The Centre for Narrative Research has begun short university courses on ‘Life Stories’ with residents at the Jungle refugee camp in Calais.
Teaching started in November and will continue 4-6 December, before restarting in early 2016. Photography, art and poetry workshops will also be offered. Camp residents will be co-organising all these initiatives, as well as participating as students.
Participants are reading life stories (for instance, those of Nelson Mandela and Barak Obama, as well as Malala Yousafzai), discussing them, examining poems from those of Mahmoud Darwish to the recent work of JJ Bola, as well as photographic representations of lives, and creating some of their own.
‘Life Stories’ has been taught at Jungle Books, a library and school build and manned by volunteers and residents.
Students currently enrolled come from a range of countries – Sudan, Iraq, Afghanistan, Iran, Syria, Ethiopia, Eritrea. Many are professionals – electrical engineers, opticians – or university students or graduates in a range of subjects from English literature through political science to physics. All are keen to further their education, and also to use this course to gain a more public hearing for their stories about their journeys and lives. We hope to facilitate camp residents coauthorship of a book as a result of this project.
Residents already engage in storytelling through forums such as Refugee Voices, initiated by a resident who wanted to share stories from the camp. The dome tent, set up by British playwrights, is another platform for the residents’ storytelling and art projects. Currently a photo and art exhibition is at display. Our hope is to establish a collaboration with such local initiatives.
Photo exhibition in the ‘Good Chance Theatre’ dome
There are around 4000 people living in this camp, with few facilities as the camp is informal. Many residents with English skills and often, family connections to the UK, have been trying to reach that country. Currently, efforts to do so by road or rail are heavily policed and highly dangerous. There is no clear political commitment from France or the UK to resolve the situation.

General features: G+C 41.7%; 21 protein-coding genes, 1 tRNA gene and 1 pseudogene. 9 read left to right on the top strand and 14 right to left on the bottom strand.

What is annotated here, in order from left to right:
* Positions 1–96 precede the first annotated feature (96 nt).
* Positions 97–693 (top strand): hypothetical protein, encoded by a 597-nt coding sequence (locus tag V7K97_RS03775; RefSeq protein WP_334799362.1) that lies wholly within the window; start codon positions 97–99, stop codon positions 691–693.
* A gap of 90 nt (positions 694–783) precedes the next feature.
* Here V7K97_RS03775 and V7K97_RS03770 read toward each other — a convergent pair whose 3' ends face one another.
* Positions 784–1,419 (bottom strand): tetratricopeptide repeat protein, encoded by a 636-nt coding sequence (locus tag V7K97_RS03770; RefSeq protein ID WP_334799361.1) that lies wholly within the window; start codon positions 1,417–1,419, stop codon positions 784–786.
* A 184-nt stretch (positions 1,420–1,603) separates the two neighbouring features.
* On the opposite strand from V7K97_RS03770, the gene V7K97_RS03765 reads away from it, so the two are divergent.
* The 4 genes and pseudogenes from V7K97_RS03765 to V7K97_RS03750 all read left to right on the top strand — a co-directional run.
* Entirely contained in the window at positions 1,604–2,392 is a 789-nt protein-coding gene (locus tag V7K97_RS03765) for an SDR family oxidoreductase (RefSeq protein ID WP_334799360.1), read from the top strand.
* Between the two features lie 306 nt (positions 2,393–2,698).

The lack of food, water, shelter, clothing, sanitation, and health care in the camp makes the residents’ difficult lives there a human rights issue.
Supported by UEL’s civic engagement strategic fund, we are running courses and workshops at the camp this and next year, under the heading, ‘University for All.’ Education is, of course, an important human right.
We are being greatly helped by other volunteers working in the camp, for instance, those running l’Ecole du Chemin des Dunes, and the Jungle Books Library, and, notably, by many camp residents themselves, particularly Amin, Samir and Naqib at Jungle Books, and Alpha at l’Ecole des Arts et Metiers – his own project. Zimako has also started a school with which we hope to collaborate.
Many academic colleagues, at for instance UCL Institute of Education, London Metropolitan University, Manchester University, and Manchester Metropolitan University, are also keen to participate, and we will be holding a network meeting about such possibilities, and how we might expand them, early next year.
The team for this first course is Corinne Squire, from CNR; Katrine Møller Hansen, visiting CNR, from the University of Copenhagen; Natalie Ludviggsen, UEL; and Tahir Zaman, from SOAS (and Visiting Fellow at UEL’s Centre for Migration, Refugees and Belonging). Also participating are Hanna Rasmussen, Mohammad Azeem and Samina Rana, also from UEL, and the photographer Gideon Mendel.
If you are interested in finding out more, or participating in University For All, please contact Corinne Squire email@example.com
Photos by Katrine Møller Hansen. Please do not reuse without permission.